In this new series ‘The Underrated’, we look back at films that somehow didn’t get the appreciation that they deserved.
Ridley Scott often earns attention for his big films, Alien (79), Blade Runner (1982), Gladiator (00) and The Martian (15) excellent films all, but he is equally good with small intimate stories such as Thelma and Louise (91), which might be his greatest work, or the sublime, but vastly under rated Matchstick Men (03).
The film was released to solid reviews in 2003, and for a time it seemed Nicolas Cage might be nominated for Best Actor for his riveting portrayal of Roy, a short term conman working with his partner Frank (Sam Rockwell) in bilking people out of their bank accounts. The trouble with Roy though is that he is OCD, obsessed with cleanliness and order, and needs pills to function in the every day world. He mourns his past, which saw him lose love, and perhaps a child, and a clever doctor talks him into contacting his daughter Angeles (Alison Lohamn) who it turns out wants to see him.
She is fourteen, rebellious and wants to know everything about him, including what he does for a living and how he does it. Against all his better judgement he involves Angela in a scheme or two and pretty soon she is calling herself his partner. When he decides to get out of the business, he gives his partner a gift, a long con that Frank has been discussing for years. The two of them go at it, and accidentally involve Angela, who it turns out has a police record, and is easy to find. Their lives are thrown into peril as the people they bilked for the money are coming for them and end up in Roy’s living room threatening lives. A shot is fired, Roy wakes up in a hospital to learn that nothing was as it seemed, and he at last has been the victim of a long con.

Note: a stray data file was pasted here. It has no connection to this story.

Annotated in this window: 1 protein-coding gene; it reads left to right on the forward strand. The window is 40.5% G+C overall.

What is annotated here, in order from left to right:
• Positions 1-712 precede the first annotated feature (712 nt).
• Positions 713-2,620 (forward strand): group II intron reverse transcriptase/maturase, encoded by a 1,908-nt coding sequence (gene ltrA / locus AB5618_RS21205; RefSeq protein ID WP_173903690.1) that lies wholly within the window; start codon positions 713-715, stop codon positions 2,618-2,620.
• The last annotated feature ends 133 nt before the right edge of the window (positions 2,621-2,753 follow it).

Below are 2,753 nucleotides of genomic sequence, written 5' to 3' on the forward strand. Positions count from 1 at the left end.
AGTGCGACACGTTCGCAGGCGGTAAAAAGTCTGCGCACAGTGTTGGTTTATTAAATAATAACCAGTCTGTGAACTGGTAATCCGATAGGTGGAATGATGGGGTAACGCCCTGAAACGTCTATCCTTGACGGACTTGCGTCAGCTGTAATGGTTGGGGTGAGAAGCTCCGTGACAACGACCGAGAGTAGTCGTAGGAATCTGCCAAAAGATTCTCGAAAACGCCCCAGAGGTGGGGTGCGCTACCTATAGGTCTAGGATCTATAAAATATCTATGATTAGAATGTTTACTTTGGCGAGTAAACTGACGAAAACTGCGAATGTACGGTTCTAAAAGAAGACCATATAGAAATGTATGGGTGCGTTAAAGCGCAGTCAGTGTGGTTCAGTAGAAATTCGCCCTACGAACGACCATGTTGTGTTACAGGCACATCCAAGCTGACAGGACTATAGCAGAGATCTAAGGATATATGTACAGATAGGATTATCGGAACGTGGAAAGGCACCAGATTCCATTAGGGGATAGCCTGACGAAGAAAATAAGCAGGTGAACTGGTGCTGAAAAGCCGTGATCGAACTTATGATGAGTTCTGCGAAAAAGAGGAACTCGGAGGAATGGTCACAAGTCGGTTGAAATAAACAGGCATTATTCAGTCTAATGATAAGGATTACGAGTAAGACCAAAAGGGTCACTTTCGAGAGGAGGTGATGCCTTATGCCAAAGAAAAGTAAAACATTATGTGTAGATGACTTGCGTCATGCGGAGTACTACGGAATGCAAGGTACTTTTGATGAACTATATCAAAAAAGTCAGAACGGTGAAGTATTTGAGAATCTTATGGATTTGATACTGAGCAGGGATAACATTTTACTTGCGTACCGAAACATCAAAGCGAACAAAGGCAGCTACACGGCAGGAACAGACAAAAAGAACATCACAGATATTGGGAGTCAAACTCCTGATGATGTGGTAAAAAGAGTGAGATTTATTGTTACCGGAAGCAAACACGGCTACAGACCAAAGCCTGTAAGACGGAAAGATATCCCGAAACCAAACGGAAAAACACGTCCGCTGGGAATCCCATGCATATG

Cage is one of the most fearless actors at work in movies, unafraid to throw himself into any role headlong, often achieving high art but often crashing and burning, not without trying, and so few actors dare to be as bold as Cage. He gives one of his finest performances as Roy, a man who has been on his own for so long he barely knows what to do with a teenager who crashes his life, though he finds quickly he loves her and adores having her in his life. The heartache he suffers when his world comes crashing down is horrible to see, as everything he knew was a lie, or a lie was everything he knew. He richly deserved to be nominated for an Oscar but was passed over.
Sam Rockwell is all jittery energy as Frank, always in motion, always scheming (which should be a huge red light for Roy), with sideway glances at key parts of the film. A second viewing of the film shows us quietly that Frank is up to no good, but the first time, Rockwell blows us away with his performance which is as good as that of Cage and a revelation.
Alison Lohman is a delight as Angela, the skate board riding teenager who falls in love with having a father and lets Cage fall for her. When cornered she goes for a gun and fires off a shot, altering all of their world.
The film is tightly written and perfectly directed by Scott, you never see the twist coming and when it does it smack you in the face with the force of a two by four. See the film for Cage, see it again for the marvelous way they keep the twists under wraps until the crucial moment in the hospital room Cage walks out of….I am still reeling.